I was lucky to get into UC San Diego, the only California school that accepted me. My other choices were Boston University and Rutgers. My parents were adamantly against Boston University because they thought Rutgers was a better value and UCSD was more prestigious. Surprisingly, I had a tough time deciding between UCSD and Rutgers. I became quite concerned about the high out-of-state cost of a UC and had second thoughts about moving so far away from my parents. I procrastinated making my decision until my father reassured me. He said that choosing UCSD would be in my best interests and that he could cover the cost.

My ups and downs

At the start of the school year, I was not convinced that I would finish the college application process. I didn't know how to craft my essays to appeal to the admissions committee. Even when I was writing, I felt like I was running in a marathon staring down at the ground, not knowing where I was going and just waiting to see the finish line appear before my eyes. It was only at the end that I could see the grand result of my work. It was fulfilling to see the hard work pay off.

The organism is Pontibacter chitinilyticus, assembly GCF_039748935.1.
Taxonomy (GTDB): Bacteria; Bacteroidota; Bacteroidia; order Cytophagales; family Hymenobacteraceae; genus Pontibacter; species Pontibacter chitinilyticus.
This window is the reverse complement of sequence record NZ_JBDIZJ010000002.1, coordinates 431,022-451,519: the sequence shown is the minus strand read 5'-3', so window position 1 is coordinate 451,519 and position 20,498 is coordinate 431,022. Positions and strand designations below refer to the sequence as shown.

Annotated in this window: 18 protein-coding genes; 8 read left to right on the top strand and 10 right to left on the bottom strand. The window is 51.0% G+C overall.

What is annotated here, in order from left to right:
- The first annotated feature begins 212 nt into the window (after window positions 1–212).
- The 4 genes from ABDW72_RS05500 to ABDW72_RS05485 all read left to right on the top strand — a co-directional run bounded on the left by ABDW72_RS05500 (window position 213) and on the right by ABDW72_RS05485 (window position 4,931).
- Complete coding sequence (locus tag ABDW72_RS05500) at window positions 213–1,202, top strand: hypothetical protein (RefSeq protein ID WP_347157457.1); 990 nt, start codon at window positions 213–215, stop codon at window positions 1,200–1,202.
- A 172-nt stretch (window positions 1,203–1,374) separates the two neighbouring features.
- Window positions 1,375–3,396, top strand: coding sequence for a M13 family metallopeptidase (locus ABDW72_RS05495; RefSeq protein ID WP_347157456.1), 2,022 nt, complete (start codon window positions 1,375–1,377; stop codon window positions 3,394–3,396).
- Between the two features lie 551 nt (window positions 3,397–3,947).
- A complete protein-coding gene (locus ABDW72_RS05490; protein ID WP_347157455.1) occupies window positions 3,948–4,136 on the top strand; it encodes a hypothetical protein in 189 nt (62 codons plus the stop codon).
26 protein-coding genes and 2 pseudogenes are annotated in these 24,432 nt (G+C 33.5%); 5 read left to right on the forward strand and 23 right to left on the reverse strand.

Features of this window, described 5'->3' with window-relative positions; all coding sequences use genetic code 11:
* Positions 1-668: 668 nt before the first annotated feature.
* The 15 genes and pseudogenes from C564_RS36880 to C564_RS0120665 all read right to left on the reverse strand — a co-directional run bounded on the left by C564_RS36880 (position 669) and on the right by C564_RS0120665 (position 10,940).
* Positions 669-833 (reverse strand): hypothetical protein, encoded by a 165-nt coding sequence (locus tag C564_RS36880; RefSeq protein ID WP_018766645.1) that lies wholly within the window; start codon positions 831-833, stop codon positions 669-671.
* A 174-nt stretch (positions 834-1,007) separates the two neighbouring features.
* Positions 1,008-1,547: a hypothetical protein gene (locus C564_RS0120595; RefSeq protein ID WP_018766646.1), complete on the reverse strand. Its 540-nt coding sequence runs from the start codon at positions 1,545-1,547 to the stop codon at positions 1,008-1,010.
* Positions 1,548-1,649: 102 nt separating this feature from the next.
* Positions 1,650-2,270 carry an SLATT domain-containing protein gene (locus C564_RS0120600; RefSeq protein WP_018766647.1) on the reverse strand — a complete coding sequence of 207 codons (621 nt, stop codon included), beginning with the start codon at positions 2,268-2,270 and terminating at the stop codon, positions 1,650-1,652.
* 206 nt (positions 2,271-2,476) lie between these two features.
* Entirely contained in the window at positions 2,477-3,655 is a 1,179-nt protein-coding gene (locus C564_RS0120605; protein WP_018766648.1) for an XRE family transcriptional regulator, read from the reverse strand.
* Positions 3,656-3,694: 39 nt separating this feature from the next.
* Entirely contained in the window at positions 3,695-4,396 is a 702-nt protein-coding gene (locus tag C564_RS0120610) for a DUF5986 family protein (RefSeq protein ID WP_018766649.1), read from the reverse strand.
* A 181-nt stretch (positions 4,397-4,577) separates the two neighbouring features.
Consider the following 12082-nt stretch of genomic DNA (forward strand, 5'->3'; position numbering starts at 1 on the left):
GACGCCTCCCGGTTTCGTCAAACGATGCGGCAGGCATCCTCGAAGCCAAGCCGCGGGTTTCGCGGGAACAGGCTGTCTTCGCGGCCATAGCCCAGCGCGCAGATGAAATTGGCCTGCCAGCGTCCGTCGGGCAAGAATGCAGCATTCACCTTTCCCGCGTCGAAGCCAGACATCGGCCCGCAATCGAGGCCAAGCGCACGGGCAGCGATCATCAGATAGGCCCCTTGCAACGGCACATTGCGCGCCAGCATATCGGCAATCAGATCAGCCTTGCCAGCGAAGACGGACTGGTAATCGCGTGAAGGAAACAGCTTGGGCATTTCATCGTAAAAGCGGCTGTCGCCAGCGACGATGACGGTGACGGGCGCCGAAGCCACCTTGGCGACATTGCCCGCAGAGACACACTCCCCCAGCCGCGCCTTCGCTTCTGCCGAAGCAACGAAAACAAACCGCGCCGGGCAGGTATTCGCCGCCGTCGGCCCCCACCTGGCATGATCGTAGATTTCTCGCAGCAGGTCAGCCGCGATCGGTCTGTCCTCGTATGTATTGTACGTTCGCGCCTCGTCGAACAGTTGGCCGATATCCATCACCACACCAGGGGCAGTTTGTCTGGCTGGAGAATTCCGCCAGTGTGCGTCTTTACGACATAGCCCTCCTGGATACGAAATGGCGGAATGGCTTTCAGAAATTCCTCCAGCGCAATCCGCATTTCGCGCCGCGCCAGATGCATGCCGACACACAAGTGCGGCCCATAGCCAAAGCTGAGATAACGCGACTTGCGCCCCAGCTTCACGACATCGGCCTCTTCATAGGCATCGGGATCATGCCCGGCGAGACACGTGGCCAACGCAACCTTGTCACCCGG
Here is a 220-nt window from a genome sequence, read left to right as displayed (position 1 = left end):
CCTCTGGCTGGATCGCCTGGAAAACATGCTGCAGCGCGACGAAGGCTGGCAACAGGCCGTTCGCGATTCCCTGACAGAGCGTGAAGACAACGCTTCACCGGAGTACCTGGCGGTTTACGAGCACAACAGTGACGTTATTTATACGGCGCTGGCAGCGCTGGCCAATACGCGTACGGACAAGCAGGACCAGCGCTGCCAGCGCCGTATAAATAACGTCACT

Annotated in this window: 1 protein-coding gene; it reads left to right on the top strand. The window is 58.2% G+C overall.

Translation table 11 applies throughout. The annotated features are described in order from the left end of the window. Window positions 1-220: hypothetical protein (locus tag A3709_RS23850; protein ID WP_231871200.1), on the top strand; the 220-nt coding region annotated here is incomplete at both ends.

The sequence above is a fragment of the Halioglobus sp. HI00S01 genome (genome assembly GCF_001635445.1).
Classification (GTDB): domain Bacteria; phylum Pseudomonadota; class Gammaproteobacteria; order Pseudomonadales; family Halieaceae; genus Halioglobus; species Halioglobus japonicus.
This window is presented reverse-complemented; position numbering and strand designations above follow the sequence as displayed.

What I learned

Having friends already in college really helps out. I picked most of my colleges after talking to friends who were attending my colleges of interest. Instead of getting answers like "Oh I love it! It's so fun and I learn a lot!" I got answers that pointed out the good aspects and the bad aspects of those schools.

My grades and SATs improved significantly every year, and I think that helped my admission chances. This improvement demonstrated my academic potential more than my cumulative grades did. My extracurriculars were also pretty extensive. I was involved in volunteering, dancing, choreographing, choir, and community services.

The money factor

My parents have taken the burden and assured me that they will be able to pay for my four undergraduate years of tuition. However, they did tell me that I would have to pay for graduate school myself. My parents are now trying to figure out how to become residents of California to qualify for in-state tuition.